The election was at 11:15 a.m., and within the hour of the victory they had the sign -- Welcome Mr. LEADER, about four feet tall and 16 feet long -- taped to his office wall and the three bottles of California champagne on ice in his office. Not that the new congressional minority leader knew about any of it, of course. Rep. Bob Michel (R-Ill.) hadn't a clue.
In the office, they were wearing buttons that said -- Michel For Leader. And Linda Steele, one of the staffers, was already so enthusiastic about Michel defeating Rep. Guy Vander Jagt (R-Mich.) for minority leader, that considering the Republican tide, she was playing with the notion of changing the button to -- Michel For Speaker. As in, of the whole House. As in, see you later, Tip O'Neill.
"We'll just tape over the word, Leader," Steele said.
And she laughed a winner's laugh.
There was great joy in the office. It was one of those small, semiprivate moments in Washington when the wheel of power spins and the one it lands on is turned away from the shadows of anonymity and into the floodlights.
The vote had gone well, "103 to 87, numbers that will go down in history," Steel said, and the flood of congratulatory calls was coming in, interrupted only by the congressmen who had come to call, including Tom Railsback (R-Ill.), "Hey, hey, everybody cheering?" and John Rousselot (R-Calif.), "Oh wow, look at that sign, that's great."
There was a sense of vindication in The Leader's office. Sharon Yard, The Leader's executive secretary, had put away the sign on her desk -- her normal Monday sign -- that said "Miserable Monday," and was saying, "Bob doesn't seek the limelight, as opposed to Mr. Vander Jagt, who always has because he's such a wonderful speaker. There was a phrase in this campaign, 'The showhorse against the workhorse,' Bob being the workhorse. I'm just so glad he won. It's such a good feeling to know that hard work is rewarded." sAnd Steele, referring to The Leader's hometown, said, "How's it playing in Peoria? Very well. Very well.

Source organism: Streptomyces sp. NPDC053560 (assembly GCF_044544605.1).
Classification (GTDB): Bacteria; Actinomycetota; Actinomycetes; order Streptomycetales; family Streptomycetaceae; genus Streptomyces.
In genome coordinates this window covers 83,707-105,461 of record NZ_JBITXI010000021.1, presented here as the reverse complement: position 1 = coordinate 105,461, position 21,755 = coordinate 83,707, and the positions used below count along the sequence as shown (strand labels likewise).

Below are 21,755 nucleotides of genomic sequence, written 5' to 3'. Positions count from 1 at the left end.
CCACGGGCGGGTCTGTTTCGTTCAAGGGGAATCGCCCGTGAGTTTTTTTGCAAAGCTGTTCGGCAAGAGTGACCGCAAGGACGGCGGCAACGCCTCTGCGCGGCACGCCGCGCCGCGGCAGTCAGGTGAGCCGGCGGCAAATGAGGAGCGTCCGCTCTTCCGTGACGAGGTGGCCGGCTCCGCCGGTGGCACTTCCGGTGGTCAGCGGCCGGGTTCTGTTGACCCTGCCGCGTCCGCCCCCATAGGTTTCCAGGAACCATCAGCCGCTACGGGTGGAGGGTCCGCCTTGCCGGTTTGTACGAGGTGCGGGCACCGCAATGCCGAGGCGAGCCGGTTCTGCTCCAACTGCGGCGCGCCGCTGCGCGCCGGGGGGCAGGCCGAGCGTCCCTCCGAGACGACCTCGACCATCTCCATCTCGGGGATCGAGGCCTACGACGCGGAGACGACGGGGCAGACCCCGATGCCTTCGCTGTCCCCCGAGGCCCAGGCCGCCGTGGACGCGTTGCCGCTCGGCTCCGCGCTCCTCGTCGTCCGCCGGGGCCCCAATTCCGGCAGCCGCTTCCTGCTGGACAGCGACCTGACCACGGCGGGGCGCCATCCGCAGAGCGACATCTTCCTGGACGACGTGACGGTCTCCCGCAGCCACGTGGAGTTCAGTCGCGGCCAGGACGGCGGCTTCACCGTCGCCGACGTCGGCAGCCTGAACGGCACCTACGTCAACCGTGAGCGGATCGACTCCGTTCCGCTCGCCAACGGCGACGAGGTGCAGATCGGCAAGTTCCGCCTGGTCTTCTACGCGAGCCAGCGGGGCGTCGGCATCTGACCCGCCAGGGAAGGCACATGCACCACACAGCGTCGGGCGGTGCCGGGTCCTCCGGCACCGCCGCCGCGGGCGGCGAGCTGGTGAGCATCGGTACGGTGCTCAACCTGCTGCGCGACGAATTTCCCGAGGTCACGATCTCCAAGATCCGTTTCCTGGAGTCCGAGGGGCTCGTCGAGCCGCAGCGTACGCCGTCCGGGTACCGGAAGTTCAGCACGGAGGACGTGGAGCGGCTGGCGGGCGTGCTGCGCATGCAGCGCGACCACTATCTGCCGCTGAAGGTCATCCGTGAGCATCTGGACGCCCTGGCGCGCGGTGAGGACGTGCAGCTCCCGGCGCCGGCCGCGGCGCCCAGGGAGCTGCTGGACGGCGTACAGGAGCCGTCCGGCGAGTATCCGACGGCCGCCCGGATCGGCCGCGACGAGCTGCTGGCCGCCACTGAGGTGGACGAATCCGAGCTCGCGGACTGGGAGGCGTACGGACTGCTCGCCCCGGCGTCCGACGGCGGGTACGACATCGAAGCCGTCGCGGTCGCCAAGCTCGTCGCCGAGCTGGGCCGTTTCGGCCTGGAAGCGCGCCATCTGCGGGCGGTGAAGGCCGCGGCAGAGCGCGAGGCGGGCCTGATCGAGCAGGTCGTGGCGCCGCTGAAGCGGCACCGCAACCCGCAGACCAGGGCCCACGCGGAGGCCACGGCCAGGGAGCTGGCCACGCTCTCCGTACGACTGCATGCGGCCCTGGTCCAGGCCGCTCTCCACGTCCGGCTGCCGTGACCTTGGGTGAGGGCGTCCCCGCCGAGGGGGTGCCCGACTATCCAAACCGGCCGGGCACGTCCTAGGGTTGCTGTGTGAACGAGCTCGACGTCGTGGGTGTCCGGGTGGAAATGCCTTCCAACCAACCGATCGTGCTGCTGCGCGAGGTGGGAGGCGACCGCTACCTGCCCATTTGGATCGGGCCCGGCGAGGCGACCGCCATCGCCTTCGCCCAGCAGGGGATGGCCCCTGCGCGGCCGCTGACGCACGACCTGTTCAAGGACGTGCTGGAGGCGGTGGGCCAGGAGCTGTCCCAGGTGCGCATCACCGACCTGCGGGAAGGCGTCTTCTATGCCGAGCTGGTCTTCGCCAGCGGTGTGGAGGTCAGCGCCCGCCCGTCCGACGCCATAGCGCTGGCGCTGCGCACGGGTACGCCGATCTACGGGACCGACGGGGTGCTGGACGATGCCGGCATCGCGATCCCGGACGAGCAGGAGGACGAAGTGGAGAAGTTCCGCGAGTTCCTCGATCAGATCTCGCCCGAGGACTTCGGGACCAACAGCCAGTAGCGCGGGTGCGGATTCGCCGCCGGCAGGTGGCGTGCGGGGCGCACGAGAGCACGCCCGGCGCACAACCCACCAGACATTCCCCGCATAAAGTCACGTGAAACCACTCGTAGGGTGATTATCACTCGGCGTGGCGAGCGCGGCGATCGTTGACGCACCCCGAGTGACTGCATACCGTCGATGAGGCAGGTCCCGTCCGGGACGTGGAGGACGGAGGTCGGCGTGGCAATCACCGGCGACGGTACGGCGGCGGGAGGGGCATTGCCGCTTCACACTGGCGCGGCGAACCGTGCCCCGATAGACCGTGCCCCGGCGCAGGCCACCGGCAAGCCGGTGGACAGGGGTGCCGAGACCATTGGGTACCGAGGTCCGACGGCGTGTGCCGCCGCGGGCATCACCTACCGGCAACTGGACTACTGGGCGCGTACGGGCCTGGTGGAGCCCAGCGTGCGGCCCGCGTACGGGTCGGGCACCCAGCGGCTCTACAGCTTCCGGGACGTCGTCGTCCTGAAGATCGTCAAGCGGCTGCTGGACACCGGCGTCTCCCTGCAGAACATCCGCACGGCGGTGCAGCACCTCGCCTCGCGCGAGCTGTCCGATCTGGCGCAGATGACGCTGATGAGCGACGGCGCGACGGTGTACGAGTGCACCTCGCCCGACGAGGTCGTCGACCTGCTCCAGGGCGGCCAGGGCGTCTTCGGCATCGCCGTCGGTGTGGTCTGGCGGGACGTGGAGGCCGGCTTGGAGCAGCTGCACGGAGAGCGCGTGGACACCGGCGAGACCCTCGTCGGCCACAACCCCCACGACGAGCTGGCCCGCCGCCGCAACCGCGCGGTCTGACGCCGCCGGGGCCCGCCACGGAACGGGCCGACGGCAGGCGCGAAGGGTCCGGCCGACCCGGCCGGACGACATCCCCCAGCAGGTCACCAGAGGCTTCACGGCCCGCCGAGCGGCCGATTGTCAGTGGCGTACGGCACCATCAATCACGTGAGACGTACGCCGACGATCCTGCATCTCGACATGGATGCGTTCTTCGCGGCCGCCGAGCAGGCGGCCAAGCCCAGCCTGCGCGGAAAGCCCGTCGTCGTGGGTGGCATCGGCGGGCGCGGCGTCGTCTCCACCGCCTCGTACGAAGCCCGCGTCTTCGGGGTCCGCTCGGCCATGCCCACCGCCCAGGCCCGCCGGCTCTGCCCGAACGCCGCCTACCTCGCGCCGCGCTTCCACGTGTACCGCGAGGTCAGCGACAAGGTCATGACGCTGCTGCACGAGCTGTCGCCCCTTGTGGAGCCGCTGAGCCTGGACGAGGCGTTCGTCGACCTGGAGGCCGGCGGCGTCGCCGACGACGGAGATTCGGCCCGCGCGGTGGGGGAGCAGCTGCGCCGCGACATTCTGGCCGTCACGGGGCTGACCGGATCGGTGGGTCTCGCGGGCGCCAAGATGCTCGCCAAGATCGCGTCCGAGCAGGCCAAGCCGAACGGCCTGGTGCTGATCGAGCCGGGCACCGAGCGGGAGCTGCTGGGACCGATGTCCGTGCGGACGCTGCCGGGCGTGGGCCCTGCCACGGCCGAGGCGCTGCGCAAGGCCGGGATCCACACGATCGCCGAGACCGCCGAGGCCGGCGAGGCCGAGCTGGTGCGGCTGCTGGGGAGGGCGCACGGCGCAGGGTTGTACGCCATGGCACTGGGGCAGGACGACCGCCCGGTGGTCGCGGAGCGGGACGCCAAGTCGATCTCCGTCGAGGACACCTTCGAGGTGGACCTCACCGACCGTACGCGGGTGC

In time, others began to drift in.The staff, not just the job seekers who were already wandering in to submit their resumes now that Michel was so hot. The Leader's press secretary, Mike Johnson, was saying, "It's a period of enormous exuberance. Bob wins. Then, boom, five minutes later there are 1,000 decisions to be made, and it's like a hammer hitting you over the head and you realize what you're in for . . . it scares the hell out of me.
"The glory's already over.
"They congratulate you on the floor and from now on they're all over your butt to get things done. My problem now is dealing with it. Don't make mistakes."
A strange mix of joy and nervousness, the kind that makes you wish you had your hands in an industrial-strength deodorant. Overheard were requests for aspirin.
The calls kept coming. Senators. Congressmen. Michel was expected back momentarily. But just now he was in a meeting with the new Republican leadership. Could he call back?
Linda Steele busied herself changing the buttons, but not in anticipation of a speaker's race -- just to "Michel The Leader," pasting a "The" over the "For" and distributing them to the office staff.